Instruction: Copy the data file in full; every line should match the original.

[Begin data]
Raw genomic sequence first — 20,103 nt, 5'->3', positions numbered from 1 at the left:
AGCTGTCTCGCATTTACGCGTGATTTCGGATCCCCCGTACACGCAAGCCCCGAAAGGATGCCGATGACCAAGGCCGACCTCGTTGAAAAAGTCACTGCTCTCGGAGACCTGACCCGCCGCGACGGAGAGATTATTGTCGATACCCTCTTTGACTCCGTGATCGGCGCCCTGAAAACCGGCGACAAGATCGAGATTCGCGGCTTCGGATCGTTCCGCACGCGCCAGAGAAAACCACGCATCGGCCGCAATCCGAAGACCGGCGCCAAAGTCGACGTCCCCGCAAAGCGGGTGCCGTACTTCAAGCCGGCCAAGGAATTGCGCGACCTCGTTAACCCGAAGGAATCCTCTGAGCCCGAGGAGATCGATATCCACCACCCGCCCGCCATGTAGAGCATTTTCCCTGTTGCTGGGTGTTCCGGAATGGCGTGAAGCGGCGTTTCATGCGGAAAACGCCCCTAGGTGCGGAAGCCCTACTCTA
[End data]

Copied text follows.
Raw genomic sequence first — 20,103 nt, 5'->3', positions numbered from 1 at the left:
AGCTGTCTCGCATTTACGCGTGATTTCGGATCCCCCGTACACGCAAGCCCCGAAAGGATGCCGATGACCAAGGCCGACCTCGTTGAAAAAGTCACTGCTCTCGGAGACCTGACCCGCCGCGACGGAGAGATTATTGTCGATACCCTCTTTGACTCCGTGATCGGCGCCCTGAAAACCGGCGACAAGATCGAGATTCGCGGCTTCGGATCGTTCCGCACGCGCCAGAGAAAACCACGCATCGGCCGCAATCCGAAGACCGGCGCCAAAGTCGACGTCCCCGCAAAGCGGGTGCCGTACTTCAAGCCGGCCAAGGAATTGCGCGACCTCGTTAACCCGAAGGAATCCTCTGAGCCCGAGGAGATCGATATCCACCACCCGCCCGCCATGTAGAGCATTTTCCCTGTTGCTGGGTGTTCCGGAATGGCGTGAAGCGGCGTTTCATGCGGAAAACGCCCCTAGGTGCGGAAGCCCTACTCTA